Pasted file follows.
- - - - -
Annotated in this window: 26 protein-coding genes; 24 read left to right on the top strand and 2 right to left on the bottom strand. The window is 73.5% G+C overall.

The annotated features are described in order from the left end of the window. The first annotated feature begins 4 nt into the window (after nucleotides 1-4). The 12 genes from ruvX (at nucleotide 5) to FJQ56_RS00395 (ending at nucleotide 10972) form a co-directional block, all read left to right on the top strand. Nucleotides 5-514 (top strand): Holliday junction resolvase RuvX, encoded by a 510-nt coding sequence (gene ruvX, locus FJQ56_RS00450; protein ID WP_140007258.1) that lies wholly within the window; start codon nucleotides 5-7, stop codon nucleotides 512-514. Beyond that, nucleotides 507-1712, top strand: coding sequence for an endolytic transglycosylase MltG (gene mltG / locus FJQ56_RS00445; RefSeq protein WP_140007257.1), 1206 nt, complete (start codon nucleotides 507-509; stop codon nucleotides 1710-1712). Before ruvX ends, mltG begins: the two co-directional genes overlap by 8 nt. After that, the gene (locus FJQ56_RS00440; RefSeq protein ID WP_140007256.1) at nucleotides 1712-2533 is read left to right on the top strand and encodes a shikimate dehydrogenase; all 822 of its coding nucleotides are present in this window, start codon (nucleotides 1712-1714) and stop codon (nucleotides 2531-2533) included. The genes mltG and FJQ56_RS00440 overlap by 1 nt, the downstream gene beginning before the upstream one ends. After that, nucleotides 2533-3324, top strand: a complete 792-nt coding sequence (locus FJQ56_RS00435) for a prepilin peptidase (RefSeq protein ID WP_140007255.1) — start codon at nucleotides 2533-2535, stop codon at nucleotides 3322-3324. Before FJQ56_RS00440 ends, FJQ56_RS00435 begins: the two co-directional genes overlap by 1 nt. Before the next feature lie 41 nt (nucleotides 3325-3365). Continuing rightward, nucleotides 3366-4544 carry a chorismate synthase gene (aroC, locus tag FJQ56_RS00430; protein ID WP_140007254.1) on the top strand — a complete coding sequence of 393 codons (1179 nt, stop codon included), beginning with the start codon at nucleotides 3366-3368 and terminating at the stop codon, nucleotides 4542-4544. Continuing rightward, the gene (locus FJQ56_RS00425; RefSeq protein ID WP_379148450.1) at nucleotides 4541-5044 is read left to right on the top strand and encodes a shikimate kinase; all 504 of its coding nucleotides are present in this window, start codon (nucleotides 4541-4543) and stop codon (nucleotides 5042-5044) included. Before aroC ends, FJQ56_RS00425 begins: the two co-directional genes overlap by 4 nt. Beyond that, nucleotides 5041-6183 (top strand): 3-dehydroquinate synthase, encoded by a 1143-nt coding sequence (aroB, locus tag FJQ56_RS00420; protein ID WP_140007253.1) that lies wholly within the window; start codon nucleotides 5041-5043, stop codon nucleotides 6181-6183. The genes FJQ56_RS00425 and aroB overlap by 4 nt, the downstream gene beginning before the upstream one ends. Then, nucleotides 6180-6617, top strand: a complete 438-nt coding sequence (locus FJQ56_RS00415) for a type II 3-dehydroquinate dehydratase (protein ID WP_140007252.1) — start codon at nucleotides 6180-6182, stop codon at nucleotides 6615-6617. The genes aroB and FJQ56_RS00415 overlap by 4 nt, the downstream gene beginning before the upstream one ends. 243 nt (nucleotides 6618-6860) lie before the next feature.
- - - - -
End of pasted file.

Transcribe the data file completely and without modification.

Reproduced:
Annotated in this window: 26 protein-coding genes; 24 read left to right on the top strand and 2 right to left on the bottom strand. The window is 73.5% G+C overall.

The annotated features are described in order from the left end of the window. The first annotated feature begins 4 nt into the window (after nucleotides 1-4). The 12 genes from ruvX (at nucleotide 5) to FJQ56_RS00395 (ending at nucleotide 10972) form a co-directional block, all read left to right on the top strand. Nucleotides 5-514 (top strand): Holliday junction resolvase RuvX, encoded by a 510-nt coding sequence (gene ruvX, locus FJQ56_RS00450; protein ID WP_140007258.1) that lies wholly within the window; start codon nucleotides 5-7, stop codon nucleotides 512-514. Beyond that, nucleotides 507-1712, top strand: coding sequence for an endolytic transglycosylase MltG (gene mltG / locus FJQ56_RS00445; RefSeq protein WP_140007257.1), 1206 nt, complete (start codon nucleotides 507-509; stop codon nucleotides 1710-1712). Before ruvX ends, mltG begins: the two co-directional genes overlap by 8 nt. After that, the gene (locus FJQ56_RS00440; RefSeq protein ID WP_140007256.1) at nucleotides 1712-2533 is read left to right on the top strand and encodes a shikimate dehydrogenase; all 822 of its coding nucleotides are present in this window, start codon (nucleotides 1712-1714) and stop codon (nucleotides 2531-2533) included. The genes mltG and FJQ56_RS00440 overlap by 1 nt, the downstream gene beginning before the upstream one ends. After that, nucleotides 2533-3324, top strand: a complete 792-nt coding sequence (locus FJQ56_RS00435) for a prepilin peptidase (RefSeq protein ID WP_140007255.1) — start codon at nucleotides 2533-2535, stop codon at nucleotides 3322-3324. Before FJQ56_RS00440 ends, FJQ56_RS00435 begins: the two co-directional genes overlap by 1 nt. Before the next feature lie 41 nt (nucleotides 3325-3365). Continuing rightward, nucleotides 3366-4544 carry a chorismate synthase gene (aroC, locus tag FJQ56_RS00430; protein ID WP_140007254.1) on the top strand — a complete coding sequence of 393 codons (1179 nt, stop codon included), beginning with the start codon at nucleotides 3366-3368 and terminating at the stop codon, nucleotides 4542-4544. Continuing rightward, the gene (locus FJQ56_RS00425; RefSeq protein ID WP_379148450.1) at nucleotides 4541-5044 is read left to right on the top strand and encodes a shikimate kinase; all 504 of its coding nucleotides are present in this window, start codon (nucleotides 4541-4543) and stop codon (nucleotides 5042-5044) included. Before aroC ends, FJQ56_RS00425 begins: the two co-directional genes overlap by 4 nt. Beyond that, nucleotides 5041-6183 (top strand): 3-dehydroquinate synthase, encoded by a 1143-nt coding sequence (aroB, locus tag FJQ56_RS00420; protein ID WP_140007253.1) that lies wholly within the window; start codon nucleotides 5041-5043, stop codon nucleotides 6181-6183. The genes FJQ56_RS00425 and aroB overlap by 4 nt, the downstream gene beginning before the upstream one ends. Then, nucleotides 6180-6617, top strand: a complete 438-nt coding sequence (locus FJQ56_RS00415) for a type II 3-dehydroquinate dehydratase (protein ID WP_140007252.1) — start codon at nucleotides 6180-6182, stop codon at nucleotides 6615-6617. The genes aroB and FJQ56_RS00415 overlap by 4 nt, the downstream gene beginning before the upstream one ends. 243 nt (nucleotides 6618-6860) lie before the next feature.